University of Newcastle graduates at forefront of Ebola fightThe Federal Government announced recently it will assist several hundred Australian expert volunteers travel to an Ebola hotspot in Africa to help control the epidemic. The government has struck an agreement to manage a British field hospital in Sierra Leone.
Elsewhere in Africa, two key members of teams fighting the epidemic were tutored in the Master of Public Health (MPH) program at the University of Newcastle. Both trained at the Callaghan campus and have recently contacted MPH program convenor Associate Professor John Hall to tell of their experience.
In 2012, Neima Nora Candy, a nurse, working for the Ministry of Health in Liberia, was awarded an AusAid Scholarship to study Public Health at the University of Newcastle. After successfully completing her studies in 2013, Ms Candy returned to Liberia and is now working as the National Ebola Coordinator for the Red Cross.
Dr Edson Kamba, a doctor from the rural districts of Malawi, also won an AusAid African Award Scholarship and in 2013 chose UON to study his MPH. He is now using this knowledge as a key member of a Malawi disaster, emergency, and rapid response team fighting the Ebola crisis.
UON's School of Medicine and Public Health is extremely proud of the remarkable efforts of the two MPH graduates.
Now in Monrovia in Liberia, Ms Candy recently contacted her former mentor Associate Professor Hall.
"I just wanted to keep you in the loop of things since my return home," she said. "I am presently with the Liberian National Red Cross Society serving as the National Ebola Coordinator. I am responsible for high-quality planning, developing, implementing, strengthening, coordinating and monitoring the Ebola emergency program activities.
"This is a huge task for me but I am coping very well with all my skills acquired during my MPH studies, especially my global health skills, which give me leverage to coordinate and collaborate.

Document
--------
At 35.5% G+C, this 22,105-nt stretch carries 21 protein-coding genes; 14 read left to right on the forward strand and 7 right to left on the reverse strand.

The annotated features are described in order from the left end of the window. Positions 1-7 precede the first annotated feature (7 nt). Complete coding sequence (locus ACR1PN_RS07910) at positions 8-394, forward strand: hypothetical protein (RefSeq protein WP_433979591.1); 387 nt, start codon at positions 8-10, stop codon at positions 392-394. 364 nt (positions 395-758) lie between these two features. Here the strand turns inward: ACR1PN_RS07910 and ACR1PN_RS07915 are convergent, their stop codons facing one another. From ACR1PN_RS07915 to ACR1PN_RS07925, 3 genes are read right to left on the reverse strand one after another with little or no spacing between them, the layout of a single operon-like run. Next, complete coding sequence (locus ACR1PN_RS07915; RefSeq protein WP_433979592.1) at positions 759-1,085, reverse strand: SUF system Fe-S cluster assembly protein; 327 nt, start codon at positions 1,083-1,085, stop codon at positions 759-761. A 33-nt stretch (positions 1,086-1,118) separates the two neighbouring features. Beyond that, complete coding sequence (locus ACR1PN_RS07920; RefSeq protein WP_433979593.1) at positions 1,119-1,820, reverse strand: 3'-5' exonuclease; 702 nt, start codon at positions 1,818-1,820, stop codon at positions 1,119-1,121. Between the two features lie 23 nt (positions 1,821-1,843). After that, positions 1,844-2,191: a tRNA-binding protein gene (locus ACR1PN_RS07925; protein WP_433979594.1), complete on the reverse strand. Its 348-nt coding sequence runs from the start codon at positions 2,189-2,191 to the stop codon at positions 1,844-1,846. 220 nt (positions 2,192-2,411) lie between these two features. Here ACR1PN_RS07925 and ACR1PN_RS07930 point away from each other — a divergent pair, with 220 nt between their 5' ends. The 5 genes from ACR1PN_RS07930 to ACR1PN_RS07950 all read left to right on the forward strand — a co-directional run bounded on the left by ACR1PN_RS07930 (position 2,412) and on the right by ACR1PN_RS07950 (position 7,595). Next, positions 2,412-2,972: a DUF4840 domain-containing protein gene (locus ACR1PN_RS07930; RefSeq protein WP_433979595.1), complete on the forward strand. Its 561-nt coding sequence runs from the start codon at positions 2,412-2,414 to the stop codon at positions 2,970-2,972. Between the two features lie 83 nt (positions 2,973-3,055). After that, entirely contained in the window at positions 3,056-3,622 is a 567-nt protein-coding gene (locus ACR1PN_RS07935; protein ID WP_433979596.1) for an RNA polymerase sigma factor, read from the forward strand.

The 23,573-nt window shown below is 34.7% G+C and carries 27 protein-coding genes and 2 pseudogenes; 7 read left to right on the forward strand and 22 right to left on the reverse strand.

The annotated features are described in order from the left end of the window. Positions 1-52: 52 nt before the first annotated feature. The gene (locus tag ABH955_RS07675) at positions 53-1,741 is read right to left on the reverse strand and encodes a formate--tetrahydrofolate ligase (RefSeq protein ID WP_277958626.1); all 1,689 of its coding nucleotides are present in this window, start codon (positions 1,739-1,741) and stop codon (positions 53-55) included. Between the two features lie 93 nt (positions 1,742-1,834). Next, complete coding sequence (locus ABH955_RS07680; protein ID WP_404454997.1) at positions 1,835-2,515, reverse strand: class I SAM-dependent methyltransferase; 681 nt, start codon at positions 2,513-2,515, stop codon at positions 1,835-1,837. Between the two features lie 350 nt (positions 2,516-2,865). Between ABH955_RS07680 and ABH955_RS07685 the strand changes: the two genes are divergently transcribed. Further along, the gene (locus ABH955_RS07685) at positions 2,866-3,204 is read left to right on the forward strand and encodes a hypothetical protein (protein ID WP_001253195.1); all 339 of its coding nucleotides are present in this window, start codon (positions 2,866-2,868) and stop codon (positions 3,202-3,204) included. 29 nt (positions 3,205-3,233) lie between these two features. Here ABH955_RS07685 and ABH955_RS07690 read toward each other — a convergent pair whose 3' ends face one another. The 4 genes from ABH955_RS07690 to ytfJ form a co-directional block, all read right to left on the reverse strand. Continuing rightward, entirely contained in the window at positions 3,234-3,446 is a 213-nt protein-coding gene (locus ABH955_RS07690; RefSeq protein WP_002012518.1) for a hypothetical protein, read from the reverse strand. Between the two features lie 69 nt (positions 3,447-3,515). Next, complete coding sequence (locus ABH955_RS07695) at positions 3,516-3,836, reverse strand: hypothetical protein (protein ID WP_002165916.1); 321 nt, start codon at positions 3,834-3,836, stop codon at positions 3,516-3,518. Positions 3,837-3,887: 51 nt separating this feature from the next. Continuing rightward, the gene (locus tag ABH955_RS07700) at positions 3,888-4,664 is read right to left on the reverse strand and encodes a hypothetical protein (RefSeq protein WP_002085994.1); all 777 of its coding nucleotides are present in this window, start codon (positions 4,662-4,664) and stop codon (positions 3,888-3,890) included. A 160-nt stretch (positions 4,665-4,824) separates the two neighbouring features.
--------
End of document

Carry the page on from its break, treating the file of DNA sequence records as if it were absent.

"It is really disheartening for me daily when I get to read the National SitReps (situation report) and see that our figures increase. The Red Cross is involved in social mobilisation/awareness, psycho-social support, contact tracing and dead body management in the capital. Since the outbreak in Liberia in May, we have lost more than 1500 persons even though all the deaths have not been confirmed yet.
"I am also working with an Australian Red Cross lady who came as one of the health delegates to help us in this fight. Her name is Libby Bowell and she is from Newcastle.
"I value all your training and it is working here."
Dr Kamba is a leader of the Mchinji District Health Office Emergency, Disaster and Rapid Response Team in Malawi.
In October, a primary school experienced an outbreak of "a strange disease" manifesting with fever, headache, general body pains, vomiting and diarrhoea. Within a week the disease attacked more than 30 pupils and two were admitted to the mission hospital.
Dr Kamba's team immediately followed up the cases.
"It is part of our effort to fight the Ebola virus disease threats in our district, and indeed any other disease," he said.
"During our investigations it was established that prior to this so-called 'strange disease' the pupils had been served with vegetables in one of their meals. It is therefore highly suspected that the supplier might have provided the school with vegetables recently treated with insecticide, and the restricted period of non-consumption had not yet expired."
The case is still under investigation, but food poisoning is certainly a better outcome than Ebola. Dr Kamba paid tribute to the University of Newcastle and thanked his epidemiology lecturer Dr Milton Hasnat. Skills learnt in food poisoning lectures were put into practice, Dr Kamba said.
"I just thought of sharing with the University of Newcastle School of Medicine and Public Health what I am doing here as the MPH Graduate. Honestly, the UON MPH is making a huge difference in my community and perhaps my country," Dr Kamba said.
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